Andrew and I just finished making egg noodles for tonight's dinner. We're having Swedish meatballs, which must be served with egg noodles, and since I made homemade egg noodles for the first time a month or so ago I can't seem to bring myself to go back to store-bought. I am so incredibly far from a food snob, you guys know that, but homemade egg noodles are so superior to store-bought it's ridiculous.
Anyway. This post is not, in fact, about the egg noodles themselves, but about the process of making them (and many other things) with my oldest son.
Back when I first learned I was having another boy, one of my greatest hopes was that at least one of them would be as interested in food as I am. In the absence of a daughter to pass my recipes down to, I fervently wished that one of my boys would be interested in food and get some use out of all of the recipes that generations of women in my family have been cooking. As time has passed, it's apparent that my wish has come true.
Andrew loves cooking with me so much that, the minute he wakes up in the morning, he's asking me what we're going to be making for dinner that night. The second we walk in the door in the evenings, he's pushing a dining room chair into the kitchen, saying, "C'mon, Mommy, let's make dinner now!" He's so enthusiastic about it, and it's definitely something I love, too, and try to foster. That's not to say it doesn't frustrate me sometimes, because there are evenings that it definitely does -- evenings when I just want to be alone to get the cooking done (last week's massive kitchen fail is a great example of this). Cooking with him is often a lesson in patience for me, but more often, it's a purely joyful experience for both of us.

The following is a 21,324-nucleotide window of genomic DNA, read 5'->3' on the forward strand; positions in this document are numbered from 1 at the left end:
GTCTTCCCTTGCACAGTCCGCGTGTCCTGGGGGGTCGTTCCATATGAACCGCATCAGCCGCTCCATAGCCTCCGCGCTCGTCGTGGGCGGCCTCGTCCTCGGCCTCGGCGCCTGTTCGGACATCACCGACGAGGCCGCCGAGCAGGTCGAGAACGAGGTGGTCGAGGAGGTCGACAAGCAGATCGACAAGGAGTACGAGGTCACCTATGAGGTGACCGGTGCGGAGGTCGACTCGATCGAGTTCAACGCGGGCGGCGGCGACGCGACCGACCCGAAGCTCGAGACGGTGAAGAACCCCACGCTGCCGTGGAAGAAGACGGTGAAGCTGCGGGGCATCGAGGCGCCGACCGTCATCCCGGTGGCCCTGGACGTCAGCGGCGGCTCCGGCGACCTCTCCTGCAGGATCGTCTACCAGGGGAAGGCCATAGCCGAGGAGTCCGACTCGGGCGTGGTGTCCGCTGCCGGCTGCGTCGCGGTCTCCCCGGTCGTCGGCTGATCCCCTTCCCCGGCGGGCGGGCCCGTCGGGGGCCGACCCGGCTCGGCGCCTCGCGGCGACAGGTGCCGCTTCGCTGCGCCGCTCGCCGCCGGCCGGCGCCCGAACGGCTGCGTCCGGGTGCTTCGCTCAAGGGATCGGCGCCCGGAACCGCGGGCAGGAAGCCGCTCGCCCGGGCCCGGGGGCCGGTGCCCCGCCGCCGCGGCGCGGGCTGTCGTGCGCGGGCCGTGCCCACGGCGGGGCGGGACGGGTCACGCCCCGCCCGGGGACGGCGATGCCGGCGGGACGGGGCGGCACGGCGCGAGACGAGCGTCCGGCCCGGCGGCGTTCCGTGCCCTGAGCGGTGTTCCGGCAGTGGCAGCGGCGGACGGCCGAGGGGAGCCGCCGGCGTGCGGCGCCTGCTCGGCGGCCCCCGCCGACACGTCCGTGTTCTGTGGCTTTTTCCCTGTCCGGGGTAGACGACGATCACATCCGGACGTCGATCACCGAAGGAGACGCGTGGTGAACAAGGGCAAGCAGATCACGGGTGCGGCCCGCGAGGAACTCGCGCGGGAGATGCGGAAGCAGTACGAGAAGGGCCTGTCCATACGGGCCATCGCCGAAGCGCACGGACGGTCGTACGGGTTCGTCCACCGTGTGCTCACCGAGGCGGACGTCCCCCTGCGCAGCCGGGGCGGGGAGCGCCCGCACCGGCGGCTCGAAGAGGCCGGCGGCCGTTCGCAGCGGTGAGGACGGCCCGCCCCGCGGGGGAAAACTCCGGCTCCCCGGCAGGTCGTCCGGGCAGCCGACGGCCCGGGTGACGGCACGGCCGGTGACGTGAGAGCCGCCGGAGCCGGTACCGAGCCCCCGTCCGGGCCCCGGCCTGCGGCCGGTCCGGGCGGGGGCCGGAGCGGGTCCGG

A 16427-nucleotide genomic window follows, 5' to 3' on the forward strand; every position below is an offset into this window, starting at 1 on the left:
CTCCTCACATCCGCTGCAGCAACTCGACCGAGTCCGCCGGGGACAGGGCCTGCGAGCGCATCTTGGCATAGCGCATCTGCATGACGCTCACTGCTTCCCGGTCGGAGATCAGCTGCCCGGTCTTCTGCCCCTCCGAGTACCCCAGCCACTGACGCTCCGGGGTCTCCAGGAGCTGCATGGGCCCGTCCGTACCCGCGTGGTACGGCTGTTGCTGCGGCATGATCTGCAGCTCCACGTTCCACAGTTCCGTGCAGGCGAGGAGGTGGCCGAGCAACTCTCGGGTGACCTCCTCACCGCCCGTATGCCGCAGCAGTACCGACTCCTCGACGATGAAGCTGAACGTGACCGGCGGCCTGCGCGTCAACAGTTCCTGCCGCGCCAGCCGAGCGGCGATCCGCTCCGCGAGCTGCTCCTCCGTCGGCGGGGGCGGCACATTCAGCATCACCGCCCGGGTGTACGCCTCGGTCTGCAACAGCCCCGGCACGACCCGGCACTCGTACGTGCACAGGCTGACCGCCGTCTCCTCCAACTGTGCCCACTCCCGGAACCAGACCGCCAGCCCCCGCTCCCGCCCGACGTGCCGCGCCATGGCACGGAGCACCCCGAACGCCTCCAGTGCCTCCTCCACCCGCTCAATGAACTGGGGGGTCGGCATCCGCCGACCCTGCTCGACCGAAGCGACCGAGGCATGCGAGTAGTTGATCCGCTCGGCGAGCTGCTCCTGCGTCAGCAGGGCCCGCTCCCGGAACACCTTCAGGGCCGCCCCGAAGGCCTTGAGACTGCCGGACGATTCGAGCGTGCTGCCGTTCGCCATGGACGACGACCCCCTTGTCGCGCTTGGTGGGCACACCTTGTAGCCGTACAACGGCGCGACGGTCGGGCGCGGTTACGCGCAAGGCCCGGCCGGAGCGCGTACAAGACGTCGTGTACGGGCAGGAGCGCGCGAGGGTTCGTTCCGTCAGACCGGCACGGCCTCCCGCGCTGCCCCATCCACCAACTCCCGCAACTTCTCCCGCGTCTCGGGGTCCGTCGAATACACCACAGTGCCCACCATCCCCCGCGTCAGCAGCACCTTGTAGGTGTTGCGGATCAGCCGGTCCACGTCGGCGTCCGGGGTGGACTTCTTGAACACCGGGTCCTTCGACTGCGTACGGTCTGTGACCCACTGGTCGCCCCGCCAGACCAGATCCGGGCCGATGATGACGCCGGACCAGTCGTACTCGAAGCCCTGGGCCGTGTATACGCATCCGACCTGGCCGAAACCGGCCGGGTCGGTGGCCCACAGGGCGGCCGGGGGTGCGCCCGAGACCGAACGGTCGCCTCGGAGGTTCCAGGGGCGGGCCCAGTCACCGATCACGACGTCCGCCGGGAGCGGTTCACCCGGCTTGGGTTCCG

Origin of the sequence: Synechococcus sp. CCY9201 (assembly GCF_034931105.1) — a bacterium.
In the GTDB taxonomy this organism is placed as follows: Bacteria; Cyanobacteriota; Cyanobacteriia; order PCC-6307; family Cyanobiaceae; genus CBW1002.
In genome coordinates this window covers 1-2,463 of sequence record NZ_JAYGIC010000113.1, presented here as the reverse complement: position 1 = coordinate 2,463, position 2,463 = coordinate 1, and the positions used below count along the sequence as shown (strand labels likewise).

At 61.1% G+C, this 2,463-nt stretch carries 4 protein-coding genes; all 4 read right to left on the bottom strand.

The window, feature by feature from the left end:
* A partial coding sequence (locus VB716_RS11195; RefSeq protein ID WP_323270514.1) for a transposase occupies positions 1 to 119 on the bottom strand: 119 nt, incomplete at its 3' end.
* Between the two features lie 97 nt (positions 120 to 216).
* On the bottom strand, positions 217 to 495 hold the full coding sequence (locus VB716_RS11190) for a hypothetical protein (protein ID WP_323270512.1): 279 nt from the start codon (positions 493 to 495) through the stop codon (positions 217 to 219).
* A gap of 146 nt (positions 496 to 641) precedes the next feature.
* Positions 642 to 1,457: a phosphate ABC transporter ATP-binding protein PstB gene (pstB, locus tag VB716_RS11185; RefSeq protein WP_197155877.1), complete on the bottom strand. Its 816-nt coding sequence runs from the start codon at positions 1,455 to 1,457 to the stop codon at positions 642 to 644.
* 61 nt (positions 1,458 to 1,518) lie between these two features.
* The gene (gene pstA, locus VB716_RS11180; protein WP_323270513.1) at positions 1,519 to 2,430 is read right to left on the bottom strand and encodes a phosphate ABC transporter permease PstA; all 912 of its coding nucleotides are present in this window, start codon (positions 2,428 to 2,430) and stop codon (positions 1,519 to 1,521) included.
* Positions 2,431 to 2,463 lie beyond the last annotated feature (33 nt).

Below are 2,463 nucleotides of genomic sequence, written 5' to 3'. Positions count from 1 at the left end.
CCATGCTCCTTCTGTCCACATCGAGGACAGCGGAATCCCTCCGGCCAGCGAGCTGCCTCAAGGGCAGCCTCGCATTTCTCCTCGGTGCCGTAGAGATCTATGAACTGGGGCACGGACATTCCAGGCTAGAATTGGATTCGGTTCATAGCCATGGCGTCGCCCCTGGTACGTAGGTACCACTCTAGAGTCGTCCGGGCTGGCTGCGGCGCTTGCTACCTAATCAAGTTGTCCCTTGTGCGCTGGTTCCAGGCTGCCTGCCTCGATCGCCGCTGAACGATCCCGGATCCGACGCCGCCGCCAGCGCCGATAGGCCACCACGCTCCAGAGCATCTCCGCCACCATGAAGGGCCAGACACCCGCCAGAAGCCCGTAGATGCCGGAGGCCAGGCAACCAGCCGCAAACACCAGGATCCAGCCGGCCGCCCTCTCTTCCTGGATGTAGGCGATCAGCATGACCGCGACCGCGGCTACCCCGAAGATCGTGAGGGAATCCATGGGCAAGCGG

He's so eager to please and to learn what I'm doing, and there are lots of great teaching opportunities. Last night, as a matter of fact, I found myself comparing making soup to building something out of blocks. "You know how you make towers out of your blocks? Well, Mommy's blocks are individual ingredients, and I use them to make our soup." He's learning about ingredients and measurements and kitchen safety. He asks questions about everything I'm doing ("Why you doin' dat, Mommy?"), to the point that I feel like I could host my own show on the Food Network with no problem, so used am I to narrating every single thing I do. He knows what flour does and what salt and pepper are for, and he knows that 350 degrees is the standard temperature for most recipes. He knows to stand back when I'm chopping an onion, because it will "make his eyes cry." He's becoming quite the little smarty-pants when it comes to food.
Helping me make dinner every night has also had another effect: He's much more inclined to actually eat his dinner now, since he had a part in making it. Last night's tomato soup is a great example: He tasted it when I did to make sure the seasoning was perfect, and after dipping his grilled cheese into his bowl at dinner, he declared, "That is some delicious tomato soup, and I helped Mommy make it!"
After our joint cooking ventures, the kitchen is usually a complete disaster. This afternoon, after our egg-noodle-making, everything was covered in a thin coating of flour (including Andrew and myself). And of course, Andrew's not so keen on the cleaning up part (he's a boy interested in cooking, but he is still a boy), so that's left all to me. But I honestly don't (usually) mind. I wipe down the counters and I sweep the floor and I wash the dishes, and I smile as I think about the memories my son and I just made.